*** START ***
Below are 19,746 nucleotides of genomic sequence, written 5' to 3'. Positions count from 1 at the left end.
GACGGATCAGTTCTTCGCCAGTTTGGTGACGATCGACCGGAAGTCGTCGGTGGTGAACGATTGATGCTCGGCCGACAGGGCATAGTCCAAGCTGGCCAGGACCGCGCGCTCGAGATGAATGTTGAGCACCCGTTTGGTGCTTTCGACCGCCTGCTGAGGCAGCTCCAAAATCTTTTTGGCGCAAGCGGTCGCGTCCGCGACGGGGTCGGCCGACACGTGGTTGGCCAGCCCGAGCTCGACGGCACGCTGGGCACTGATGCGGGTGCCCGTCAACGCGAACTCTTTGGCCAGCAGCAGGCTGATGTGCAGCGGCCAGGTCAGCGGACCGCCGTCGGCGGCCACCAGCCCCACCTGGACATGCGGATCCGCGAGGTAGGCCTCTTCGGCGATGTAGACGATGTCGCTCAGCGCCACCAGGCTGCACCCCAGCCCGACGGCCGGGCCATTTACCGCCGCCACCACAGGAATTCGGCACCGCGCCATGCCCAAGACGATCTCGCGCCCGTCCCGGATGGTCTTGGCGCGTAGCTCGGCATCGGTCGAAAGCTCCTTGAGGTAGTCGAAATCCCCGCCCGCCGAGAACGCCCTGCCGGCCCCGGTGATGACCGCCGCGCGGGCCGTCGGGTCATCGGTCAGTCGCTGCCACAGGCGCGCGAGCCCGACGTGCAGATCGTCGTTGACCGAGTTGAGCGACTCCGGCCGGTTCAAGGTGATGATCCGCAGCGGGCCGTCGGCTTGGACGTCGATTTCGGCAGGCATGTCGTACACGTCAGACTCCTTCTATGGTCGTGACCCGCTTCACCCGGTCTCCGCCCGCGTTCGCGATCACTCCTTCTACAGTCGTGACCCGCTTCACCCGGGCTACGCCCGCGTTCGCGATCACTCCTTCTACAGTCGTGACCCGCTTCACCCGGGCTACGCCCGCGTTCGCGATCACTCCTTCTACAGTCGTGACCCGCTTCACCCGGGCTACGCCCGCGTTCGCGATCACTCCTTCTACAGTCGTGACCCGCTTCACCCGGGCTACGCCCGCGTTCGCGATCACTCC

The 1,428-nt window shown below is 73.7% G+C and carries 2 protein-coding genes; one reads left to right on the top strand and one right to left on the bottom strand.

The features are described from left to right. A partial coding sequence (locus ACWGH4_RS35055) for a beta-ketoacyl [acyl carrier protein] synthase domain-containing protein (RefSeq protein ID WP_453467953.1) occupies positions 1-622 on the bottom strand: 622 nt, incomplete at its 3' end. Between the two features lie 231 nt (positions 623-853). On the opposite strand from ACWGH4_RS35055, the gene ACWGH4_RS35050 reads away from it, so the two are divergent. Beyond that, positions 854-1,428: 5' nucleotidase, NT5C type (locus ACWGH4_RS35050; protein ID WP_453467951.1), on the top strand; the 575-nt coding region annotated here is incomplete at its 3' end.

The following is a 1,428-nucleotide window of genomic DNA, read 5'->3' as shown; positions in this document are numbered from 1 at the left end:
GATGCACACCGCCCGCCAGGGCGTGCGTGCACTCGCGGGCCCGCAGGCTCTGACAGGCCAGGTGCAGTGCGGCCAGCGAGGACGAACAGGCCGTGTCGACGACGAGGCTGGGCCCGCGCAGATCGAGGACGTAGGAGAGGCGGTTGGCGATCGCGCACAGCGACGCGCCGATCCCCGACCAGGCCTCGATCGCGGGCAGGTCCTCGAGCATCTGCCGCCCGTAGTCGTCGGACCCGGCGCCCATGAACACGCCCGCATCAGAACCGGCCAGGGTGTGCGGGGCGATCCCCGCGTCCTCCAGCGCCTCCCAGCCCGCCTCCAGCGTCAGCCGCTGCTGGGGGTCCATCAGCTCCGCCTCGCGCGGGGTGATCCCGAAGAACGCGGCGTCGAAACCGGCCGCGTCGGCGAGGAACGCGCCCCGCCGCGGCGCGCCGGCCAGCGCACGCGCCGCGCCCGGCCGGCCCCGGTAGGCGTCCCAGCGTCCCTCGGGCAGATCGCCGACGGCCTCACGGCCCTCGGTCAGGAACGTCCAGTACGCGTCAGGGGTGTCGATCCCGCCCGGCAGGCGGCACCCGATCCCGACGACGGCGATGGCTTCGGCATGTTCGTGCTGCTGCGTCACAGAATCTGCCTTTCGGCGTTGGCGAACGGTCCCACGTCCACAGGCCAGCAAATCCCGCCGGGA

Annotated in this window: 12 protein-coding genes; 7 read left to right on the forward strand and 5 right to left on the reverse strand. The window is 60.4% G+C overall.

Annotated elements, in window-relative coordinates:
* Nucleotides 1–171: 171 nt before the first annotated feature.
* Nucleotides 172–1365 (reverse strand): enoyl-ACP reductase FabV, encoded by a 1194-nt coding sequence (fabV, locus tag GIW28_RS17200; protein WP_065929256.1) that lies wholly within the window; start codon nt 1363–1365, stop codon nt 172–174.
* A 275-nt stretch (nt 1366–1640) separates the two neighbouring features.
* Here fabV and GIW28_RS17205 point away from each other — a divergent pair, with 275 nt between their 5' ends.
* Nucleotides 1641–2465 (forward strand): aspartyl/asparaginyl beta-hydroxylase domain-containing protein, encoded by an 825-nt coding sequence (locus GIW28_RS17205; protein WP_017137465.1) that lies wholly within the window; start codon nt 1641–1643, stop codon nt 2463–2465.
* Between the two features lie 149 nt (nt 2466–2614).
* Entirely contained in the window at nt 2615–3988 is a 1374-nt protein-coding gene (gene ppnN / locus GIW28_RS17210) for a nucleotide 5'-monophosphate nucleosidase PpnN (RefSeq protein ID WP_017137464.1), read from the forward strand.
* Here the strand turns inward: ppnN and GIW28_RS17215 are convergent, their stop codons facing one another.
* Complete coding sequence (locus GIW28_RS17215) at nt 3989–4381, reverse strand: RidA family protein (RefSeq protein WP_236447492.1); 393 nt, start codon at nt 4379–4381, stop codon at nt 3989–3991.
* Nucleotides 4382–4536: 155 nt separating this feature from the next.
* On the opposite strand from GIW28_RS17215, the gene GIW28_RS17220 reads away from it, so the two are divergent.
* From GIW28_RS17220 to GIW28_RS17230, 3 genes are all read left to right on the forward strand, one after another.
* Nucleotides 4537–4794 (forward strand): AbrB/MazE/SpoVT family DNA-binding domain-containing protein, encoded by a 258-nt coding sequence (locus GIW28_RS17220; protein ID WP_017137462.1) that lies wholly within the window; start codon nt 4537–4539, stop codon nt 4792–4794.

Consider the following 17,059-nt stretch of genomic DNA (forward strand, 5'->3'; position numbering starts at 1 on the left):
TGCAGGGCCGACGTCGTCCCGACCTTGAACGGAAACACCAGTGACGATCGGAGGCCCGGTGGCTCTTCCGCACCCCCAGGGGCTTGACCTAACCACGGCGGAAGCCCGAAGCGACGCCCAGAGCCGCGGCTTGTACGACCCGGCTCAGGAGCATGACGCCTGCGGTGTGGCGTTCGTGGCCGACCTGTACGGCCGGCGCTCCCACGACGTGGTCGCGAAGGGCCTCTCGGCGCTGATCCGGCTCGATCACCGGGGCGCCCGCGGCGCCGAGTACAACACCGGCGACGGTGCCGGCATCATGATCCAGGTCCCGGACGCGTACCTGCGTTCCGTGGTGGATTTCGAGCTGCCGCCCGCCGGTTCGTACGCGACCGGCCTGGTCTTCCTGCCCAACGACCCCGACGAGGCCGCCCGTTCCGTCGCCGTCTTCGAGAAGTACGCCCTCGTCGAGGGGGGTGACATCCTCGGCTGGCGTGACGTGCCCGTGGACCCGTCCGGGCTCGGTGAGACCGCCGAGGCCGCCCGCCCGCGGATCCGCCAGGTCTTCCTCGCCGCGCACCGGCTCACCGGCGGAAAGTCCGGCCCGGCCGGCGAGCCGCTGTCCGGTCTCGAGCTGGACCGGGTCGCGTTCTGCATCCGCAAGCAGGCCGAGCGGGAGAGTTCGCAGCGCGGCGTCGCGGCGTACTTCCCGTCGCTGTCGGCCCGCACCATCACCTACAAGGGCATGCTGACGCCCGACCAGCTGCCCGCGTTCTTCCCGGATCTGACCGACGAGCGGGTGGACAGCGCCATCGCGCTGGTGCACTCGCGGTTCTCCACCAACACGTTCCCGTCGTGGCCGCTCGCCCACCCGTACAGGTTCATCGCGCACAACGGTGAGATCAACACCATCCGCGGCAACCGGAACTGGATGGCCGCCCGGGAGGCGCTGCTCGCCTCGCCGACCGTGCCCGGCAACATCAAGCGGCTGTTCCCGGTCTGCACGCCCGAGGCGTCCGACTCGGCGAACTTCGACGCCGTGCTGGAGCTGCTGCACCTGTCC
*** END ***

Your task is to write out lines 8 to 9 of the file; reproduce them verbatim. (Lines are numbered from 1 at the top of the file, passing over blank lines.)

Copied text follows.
Annotated elements, in window-relative coordinates:
* Nucleotides 1–171: 171 nt before the first annotated feature.